(CN) — The Supreme Court on Monday upheld a lower court ruling that struck down 28 state House and Senate districts in North Carolina because they violated the rights of black voters. But in a separate opinion the justices rejected the court's order to both redraw the districts and hold special elections by November.
The order came a week after the justices met behind closed doors to decide whether to take up the case filed by 31 North Carolina residents in 2015.
In August 2016, a panel of three federal judges found that 28 of the state’s House and Senate were unconstitutional because the lawmakers who drew up the districts relied too heavily on race to create them. The panel order new maps drawn by March 2017 and elections in any new districts held in special elections later this year.
But the Supreme Court on Monday was critical of this approach. In its per curiam opinion, the court said the three-judge panel considered the costs of ordering special elections and other factors related to the gerrymandered districts "only in the most cursory fashion."
“(T)he court simply announced that ‘(w)hile special elections have costs,’ those unspecified costs ‘pale in comparison’ to the prospect that citizens will be ‘represented by legislators elected pursuant to a racial gerrymander,’” the order says. “That minimal reasoning would appear to justify a special election in every racial-gerrymandering case – a result clearly at odds with our demand for careful case-specific analysis. For that reason, we cannot have confidence that the court adequately grappled with the interests on both sides of the remedial question before us.”
In this, the justices agreed with the Republican state lawmakers who sought the high court review. In court filings last month, the lawmakers said it would be highly difficult "if not entirely unrealistic" for them to successfully redraw the districts and hold elections in any new districts they create as early as November.
The action by the justices sends the matter back to the lower court, which could order new districts in time for the regular cycle of elections in 2018.
The districts were initially drawn in 2011 when Republicans controlled the legislature and the governor's office. Civil rights groups and black voters challenged the districts, complaining that they packed too many black voters into some districts to make surrounding districts whiter and thus more likely to elect Republicans.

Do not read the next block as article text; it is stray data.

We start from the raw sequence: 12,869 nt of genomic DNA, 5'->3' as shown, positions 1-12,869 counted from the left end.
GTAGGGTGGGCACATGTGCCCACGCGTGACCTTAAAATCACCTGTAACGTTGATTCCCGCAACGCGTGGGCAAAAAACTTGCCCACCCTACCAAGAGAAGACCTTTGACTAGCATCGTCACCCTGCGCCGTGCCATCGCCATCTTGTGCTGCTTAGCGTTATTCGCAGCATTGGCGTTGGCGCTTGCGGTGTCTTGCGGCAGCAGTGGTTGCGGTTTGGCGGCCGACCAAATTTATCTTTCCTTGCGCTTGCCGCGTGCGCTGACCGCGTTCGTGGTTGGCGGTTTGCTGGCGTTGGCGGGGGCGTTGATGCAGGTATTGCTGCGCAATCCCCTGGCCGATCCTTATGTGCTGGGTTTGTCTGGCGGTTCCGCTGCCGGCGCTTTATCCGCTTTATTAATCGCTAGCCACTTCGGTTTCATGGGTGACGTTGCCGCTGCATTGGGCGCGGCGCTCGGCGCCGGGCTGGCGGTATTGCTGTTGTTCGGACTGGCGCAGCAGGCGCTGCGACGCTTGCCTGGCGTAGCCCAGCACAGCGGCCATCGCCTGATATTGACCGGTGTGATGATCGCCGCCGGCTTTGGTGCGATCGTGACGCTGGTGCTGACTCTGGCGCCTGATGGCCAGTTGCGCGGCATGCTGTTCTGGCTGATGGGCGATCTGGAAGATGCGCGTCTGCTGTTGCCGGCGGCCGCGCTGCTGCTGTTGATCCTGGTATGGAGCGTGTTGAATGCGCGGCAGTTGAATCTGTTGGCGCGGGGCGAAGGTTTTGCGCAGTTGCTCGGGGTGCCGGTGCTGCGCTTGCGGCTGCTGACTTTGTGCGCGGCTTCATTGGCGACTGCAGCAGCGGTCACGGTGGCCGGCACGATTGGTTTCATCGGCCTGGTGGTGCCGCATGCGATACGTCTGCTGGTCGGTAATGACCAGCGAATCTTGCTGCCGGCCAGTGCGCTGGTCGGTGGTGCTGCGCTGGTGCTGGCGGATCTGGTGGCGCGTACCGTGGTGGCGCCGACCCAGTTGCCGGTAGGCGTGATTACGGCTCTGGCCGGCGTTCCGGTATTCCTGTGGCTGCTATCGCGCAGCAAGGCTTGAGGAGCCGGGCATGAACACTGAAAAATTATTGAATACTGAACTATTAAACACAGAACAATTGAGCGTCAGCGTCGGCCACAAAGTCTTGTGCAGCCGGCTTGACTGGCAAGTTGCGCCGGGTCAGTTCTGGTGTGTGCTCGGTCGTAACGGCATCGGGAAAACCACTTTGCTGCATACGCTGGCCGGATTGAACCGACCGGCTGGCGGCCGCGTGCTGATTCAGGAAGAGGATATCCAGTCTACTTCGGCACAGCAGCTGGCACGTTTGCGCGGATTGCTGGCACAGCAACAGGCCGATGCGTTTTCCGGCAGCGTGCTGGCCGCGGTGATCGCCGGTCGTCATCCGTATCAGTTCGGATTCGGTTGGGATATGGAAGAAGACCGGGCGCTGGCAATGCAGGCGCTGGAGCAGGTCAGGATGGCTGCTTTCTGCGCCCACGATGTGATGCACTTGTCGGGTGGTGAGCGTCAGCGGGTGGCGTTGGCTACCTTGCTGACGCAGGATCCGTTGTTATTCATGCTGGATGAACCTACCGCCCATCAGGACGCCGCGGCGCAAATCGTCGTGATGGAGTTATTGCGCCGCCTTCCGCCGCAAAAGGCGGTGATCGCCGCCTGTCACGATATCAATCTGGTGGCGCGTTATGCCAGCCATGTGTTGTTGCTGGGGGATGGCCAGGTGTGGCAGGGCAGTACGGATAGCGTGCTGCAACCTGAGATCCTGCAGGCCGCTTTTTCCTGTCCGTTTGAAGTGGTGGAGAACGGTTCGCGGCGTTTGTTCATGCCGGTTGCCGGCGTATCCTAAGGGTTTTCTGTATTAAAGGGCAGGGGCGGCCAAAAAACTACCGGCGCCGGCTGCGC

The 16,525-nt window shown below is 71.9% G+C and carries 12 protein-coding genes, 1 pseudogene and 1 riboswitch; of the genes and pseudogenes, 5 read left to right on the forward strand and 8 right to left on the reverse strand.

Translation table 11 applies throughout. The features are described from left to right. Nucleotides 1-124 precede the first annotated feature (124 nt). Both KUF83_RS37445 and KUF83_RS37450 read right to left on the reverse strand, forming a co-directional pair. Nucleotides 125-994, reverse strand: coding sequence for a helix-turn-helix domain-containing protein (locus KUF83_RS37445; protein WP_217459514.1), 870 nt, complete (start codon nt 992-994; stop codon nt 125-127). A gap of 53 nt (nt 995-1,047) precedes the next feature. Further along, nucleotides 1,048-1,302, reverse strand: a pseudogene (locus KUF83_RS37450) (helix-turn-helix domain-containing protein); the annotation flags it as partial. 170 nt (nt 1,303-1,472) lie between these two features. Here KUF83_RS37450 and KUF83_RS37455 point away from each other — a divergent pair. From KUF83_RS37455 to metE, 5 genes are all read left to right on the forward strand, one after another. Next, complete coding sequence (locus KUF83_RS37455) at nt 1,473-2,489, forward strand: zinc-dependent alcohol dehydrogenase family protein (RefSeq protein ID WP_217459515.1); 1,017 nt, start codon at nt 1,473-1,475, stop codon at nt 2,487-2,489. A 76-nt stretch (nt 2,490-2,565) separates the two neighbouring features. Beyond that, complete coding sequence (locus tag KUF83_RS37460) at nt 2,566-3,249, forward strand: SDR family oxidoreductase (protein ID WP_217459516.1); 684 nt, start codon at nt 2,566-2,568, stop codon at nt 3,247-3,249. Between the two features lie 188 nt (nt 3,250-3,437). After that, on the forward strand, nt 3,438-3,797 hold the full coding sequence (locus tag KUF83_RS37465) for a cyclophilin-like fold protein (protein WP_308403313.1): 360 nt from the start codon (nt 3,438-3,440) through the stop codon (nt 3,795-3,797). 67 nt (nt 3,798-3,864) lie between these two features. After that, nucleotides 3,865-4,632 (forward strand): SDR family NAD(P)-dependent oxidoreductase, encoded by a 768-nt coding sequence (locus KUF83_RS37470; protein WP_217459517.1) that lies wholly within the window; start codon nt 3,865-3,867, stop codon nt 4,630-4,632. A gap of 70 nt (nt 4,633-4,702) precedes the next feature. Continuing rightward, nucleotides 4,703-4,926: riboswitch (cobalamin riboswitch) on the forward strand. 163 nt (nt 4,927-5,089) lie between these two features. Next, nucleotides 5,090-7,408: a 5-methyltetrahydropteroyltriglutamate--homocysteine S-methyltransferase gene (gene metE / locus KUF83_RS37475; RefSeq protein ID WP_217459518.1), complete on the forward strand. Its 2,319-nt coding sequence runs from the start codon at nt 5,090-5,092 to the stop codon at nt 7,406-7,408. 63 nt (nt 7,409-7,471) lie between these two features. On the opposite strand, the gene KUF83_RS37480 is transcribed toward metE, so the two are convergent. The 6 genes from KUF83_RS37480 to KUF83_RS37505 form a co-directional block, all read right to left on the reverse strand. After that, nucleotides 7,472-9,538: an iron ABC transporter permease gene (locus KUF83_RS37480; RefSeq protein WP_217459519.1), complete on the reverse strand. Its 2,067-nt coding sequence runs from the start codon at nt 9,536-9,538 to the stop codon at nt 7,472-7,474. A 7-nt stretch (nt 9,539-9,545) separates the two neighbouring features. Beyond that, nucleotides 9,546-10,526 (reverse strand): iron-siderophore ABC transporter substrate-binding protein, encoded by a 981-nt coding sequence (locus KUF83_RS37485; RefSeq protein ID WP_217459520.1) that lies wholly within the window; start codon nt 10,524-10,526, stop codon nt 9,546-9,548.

Democrats hope new district maps will help them break the Republican stranglehold on the state legislature.
Democrats need to capture three House seats or six Senate seats currently held by Republicans to eliminate the GOP's veto-proof majorities. That would enhance the power of Democratic Gov. Roy Cooper.
Anita Earls, executive director of the Southern Coalition for Social Justice, which represented the redistricting challengers, said in a statement that "the court previously called for holding elections later this year in newly drawn districts. We think there is still time to implement special elections in the impacted districts, and we will do everything we can to make sure that happens.”
“Many North Carolinians have been participating in unfair elections in racially gerrymandered districts for far too long. It’s time to fix this problem," Earls said.
Monday's ruling is the third Supreme Court decision in five weeks on lawsuits challenging the North Carolina maps drawn in 2011 after the 2010 Census.
In May, a divided court ruled that two of the state’s congressional districts were illegal racial gerrymanders.
Then, just last week, in light of that ruling, they sent a separate lawsuit challenging both the congressional and legislative districts back to the state Supreme Court for a third review.
The state court on two previous reviews upheld the districts, saying that while it was clear race played a role in the drawing of the district lines, the lawmakers had done so in an attempt to comply with the Voting Rights Act, not skirt it.
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